Review: Vulture Industries’ Ghosts from the Past is an Complicated Dose of Sonic Hemlock
Hailing from Bergen, Norway, Vulture Industries has captivated audiences with their unique artistic voice. Known for their experiments with progressive, avant-garde rock/metal, Vulture Industries is set to return Friday, June 16 with the release of their upcoming album, Ghosts from the Past. Just as they did with previous albums, the band has once again reinvented their sound, combining eclectic influences and pushing toward an unsettling new brand of dark rock.
There are those who will describe Ghosts from the Past as a brilliant homage to eccentricity. This seven-song offering begins with a bang, as “New Lords of Light” immediately demands your attention. This catchy track is arguably the record’s best and most engaging song thanks to its infectious and at times highly dance-able energy.
And while there are numerous enjoyable parts throughout the album, the track titled “This Hell Is Mine” showcases an issue I had with the record that stood out to me: the lyrics. Unfortunately, the lyrical quality falls flat at multiple times throughout the album. While Ghosts from the Past is a cynical record about a world that’s crumbling and succumbing to the external forces of oppression, it’s not without a playfulness and satire that miss their mark. Take these lines from the final song, “Tyrants Weep Alone”:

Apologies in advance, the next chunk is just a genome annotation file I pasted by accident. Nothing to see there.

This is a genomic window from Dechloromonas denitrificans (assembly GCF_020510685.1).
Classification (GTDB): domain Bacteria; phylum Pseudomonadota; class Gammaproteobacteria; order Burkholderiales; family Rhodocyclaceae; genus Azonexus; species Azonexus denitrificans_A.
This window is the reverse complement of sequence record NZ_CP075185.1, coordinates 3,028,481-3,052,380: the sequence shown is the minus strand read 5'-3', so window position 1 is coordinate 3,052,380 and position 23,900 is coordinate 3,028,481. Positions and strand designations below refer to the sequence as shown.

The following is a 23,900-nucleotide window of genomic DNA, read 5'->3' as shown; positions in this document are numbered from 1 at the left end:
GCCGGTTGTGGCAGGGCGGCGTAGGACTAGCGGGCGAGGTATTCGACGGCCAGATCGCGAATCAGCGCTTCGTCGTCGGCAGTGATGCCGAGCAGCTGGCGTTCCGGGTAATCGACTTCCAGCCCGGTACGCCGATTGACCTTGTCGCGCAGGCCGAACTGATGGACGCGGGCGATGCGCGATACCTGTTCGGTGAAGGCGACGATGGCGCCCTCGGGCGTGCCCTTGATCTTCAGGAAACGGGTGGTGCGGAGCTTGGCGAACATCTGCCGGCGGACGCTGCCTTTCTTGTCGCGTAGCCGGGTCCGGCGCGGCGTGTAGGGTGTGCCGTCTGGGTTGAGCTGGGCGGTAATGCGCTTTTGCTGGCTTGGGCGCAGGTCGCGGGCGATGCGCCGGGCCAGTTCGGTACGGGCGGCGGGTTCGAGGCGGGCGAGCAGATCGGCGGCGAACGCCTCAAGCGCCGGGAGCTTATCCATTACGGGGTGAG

“Man, you gotta know, if you keep staring at the world through reflective brass…
It will show that your own head is in the way of what you’re trying to grasp,
and your head’s a long way up your ass.”
In addition to guitars, bass, and drums, Ghosts from the Past also features trumpet, sax, keys, and even a bit of accordion. Although this sounds exciting, the various elements don’t meld together as well as they could have on this effort. At times, I personally found Bjørnar Nilsen’s vocals generally had room for improvement and proved monotonous, even irksome at times.
While Ghosts from the Past may not have the most organic sounding production, its purposely bombastic tone will surely be admired by many listeners for its unique effect, as it oftentimes complements the album’s themes.
Overall, Ghosts from the Past is both cinematic and theatrical. One of Vulture Industries’ strongest assets is their ability to conjure unsettling images. The album mimics the mood of Spaghetti Westerns with a bit of a noir touch that may or may not evoke a true sense of danger.
Ghosts from the Past is not a sexy offering, but, again, it is a highly individualistic work. Ultimately, this album comes across as both fresh and a bit stale in the team’s pursuit of nostalgia and innovation. Many listeners are bound to love and even rave about this record. After all, Vulture Industries boasts a rare type of charisma. All the same, their music is not meant to resonate with everyone.
Ultimately, Ghosts from the Past is a dystopian carnival that you should experience for yourself. This haunting journey will certainly alter your perception of modern music.
Vulture Industries’ Ghosts from the Past will be released next Friday, June 16.